Why are we so in love with gadgets?

Why are we so in love with gadgets?

In Britain, we spend millions of pounds on gadgets every year. Our houses are filled with pieces of cool technology and the latest appliances, as well as fun little novelty toys like remote control helicopters, or miniature camper vans.

Whether it’s the latest VR headset on the market, or something that reminds us of our childhood, we’re obsessed with buying gadgets, but what makes us love them so much?

1. Gadgets remind us of our past

We all have that childhood memory of the best Christmas present ever – you had begged and begged for that Chopper since August and finally your parents gave in and bought it for you. It was a simpler time – you had no mortgage to think about, no in-laws to visit, no boss to keep off your back. It was just you, the Christmas holidays, and the open road.

Gadgets let us get all nostalgic for the good times – maybe your favourite toy growing up was a games console, or a Rubik’s cube. Whatever it was, there’s almost certainly a modern version of it.

Rubik's cube light

It’s a Rubik’s cube and a light! That’s what we call a gadget

2. Gadgets make us look busy and successful

Everyone wants to launch the most ridiculously advanced product possible; it’s why so many tech companies pour so much money into developing things that aren’t remotely ready to be launched to the public yet (see Amazon’s drone delivery service and try to imagine it working in reality).

The products that they do get round to launching, however, make us look good too. We look like we have money to spend, an eye for a great product, good taste, and a desire to do more, much faster. These are all attractive things, and play on our primal need to appear fast, strong and productive. Having a new laptop is kind of like bringing the biggest, toughest looking sabre-toothed tiger back to the village.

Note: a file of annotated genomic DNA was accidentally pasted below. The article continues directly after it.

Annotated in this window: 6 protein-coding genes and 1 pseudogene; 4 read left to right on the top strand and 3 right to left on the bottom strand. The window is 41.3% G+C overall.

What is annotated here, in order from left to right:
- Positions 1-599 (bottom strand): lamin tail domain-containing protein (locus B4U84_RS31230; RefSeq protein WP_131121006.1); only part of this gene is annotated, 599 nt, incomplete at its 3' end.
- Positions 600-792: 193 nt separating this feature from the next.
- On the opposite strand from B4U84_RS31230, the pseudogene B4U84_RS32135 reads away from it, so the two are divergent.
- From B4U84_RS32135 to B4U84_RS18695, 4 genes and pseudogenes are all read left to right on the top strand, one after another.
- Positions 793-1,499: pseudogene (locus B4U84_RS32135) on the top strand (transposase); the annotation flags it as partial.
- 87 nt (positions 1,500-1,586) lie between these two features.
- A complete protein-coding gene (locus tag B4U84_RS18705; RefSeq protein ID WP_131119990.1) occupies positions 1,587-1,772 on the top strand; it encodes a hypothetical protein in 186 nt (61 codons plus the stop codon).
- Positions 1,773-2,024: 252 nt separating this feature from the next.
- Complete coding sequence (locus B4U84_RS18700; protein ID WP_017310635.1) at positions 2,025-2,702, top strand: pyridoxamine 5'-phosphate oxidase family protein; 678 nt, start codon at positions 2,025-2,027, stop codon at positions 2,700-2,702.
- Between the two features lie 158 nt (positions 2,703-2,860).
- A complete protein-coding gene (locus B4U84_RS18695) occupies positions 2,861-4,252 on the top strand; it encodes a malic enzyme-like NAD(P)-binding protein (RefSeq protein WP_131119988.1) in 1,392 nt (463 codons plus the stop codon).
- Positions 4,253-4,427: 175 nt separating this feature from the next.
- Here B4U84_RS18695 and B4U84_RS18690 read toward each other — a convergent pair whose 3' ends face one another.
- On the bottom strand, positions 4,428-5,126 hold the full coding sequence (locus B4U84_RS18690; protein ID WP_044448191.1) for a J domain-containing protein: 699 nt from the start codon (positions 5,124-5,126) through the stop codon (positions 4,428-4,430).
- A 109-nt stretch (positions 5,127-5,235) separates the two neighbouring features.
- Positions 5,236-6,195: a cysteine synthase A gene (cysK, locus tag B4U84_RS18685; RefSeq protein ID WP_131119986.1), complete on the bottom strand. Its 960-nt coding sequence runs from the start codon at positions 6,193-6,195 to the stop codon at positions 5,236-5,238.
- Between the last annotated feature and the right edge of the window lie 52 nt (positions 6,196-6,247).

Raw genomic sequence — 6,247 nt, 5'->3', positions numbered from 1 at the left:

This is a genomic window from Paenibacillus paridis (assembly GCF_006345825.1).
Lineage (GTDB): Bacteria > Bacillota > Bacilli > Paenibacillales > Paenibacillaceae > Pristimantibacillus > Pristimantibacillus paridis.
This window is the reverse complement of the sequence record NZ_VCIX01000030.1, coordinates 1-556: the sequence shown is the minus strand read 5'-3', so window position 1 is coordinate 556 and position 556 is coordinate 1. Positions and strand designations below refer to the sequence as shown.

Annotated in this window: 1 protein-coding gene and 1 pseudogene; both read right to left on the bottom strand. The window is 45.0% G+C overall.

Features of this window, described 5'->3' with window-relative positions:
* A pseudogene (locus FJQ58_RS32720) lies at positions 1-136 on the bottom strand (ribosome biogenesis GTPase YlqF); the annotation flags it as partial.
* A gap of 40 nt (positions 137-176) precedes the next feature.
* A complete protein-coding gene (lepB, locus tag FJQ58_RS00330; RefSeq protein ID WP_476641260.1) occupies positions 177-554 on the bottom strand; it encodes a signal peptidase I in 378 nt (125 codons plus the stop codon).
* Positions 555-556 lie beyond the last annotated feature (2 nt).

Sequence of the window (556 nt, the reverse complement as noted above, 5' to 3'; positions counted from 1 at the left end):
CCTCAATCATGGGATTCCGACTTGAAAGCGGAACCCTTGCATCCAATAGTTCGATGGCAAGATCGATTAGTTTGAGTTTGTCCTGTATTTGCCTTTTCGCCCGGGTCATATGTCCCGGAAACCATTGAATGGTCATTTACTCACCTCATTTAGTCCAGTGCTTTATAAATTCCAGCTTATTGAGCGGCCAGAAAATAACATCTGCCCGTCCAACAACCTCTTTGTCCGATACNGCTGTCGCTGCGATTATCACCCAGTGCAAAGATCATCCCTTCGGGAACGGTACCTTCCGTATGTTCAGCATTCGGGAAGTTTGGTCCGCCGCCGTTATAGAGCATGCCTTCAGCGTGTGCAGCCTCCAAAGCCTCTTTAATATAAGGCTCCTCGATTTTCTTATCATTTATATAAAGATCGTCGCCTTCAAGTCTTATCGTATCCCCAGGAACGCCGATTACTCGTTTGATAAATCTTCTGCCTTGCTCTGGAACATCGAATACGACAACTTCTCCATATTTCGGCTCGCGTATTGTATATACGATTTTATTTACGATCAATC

3. Gadgets allow us to do things that were previously off-limits or even impossible

Wired magazine’s 10 best gadgets of 2015 were a very mixed bag, including the most advanced drones money can buy and ultra-desirable 4k HD TVs. Both represent two key aspects of what makes a gadget successful – one allows people to simulate what only a helicopter TV crew could achieve previously, and the other is an improvement on a product we all use daily.

Technology is about exceeding expectations constantly, and it’s why VR is taking off in such a big way. Once the stuff of science fiction, it’s a real thing now. We surely can’t be that far off hologram phone calls?

4. Gadgets help us to fulfil a deep, psychological need to belong

One major reason why we all desire the latest gadgets, and why Apple’s many fanboys and fangirls queue for hours, is that we like to have the same things as the people we spend time with and admire.

It’s called social identity theory, and was first developed by social psychologists Henri Taijfel and John Turner in the 1970s. There’s a part of our brain that makes us want to distinguish between groups of people, as well as choose one to be a part of. For example, Android users and Apple users – Android users identify with other Android users and look down on Apple users, and vice versa.

5. Gadgets solve problems we didn’t realise we had

Some gadgets solve problems that we didn’t even realise were problems – mainly in the form of USB-attached desk ornaments and existing products in miniature form.

These ‘pointless’ gadgets aren’t actually that pointless. They take a problem we’d never considered before, and package the solution up in a way that makes us smile. It’s the main reason why Secret Santa continues to flourish in offices throughout Britain.

Leave a Reply

Your email address will not be published. Required fields are marked *

You may use these HTML tags and attributes: <a href="" title=""> <abbr title=""> <acronym title=""> <b> <blockquote cite=""> <cite> <code> <del datetime=""> <em> <i> <q cite=""> <strike> <strong>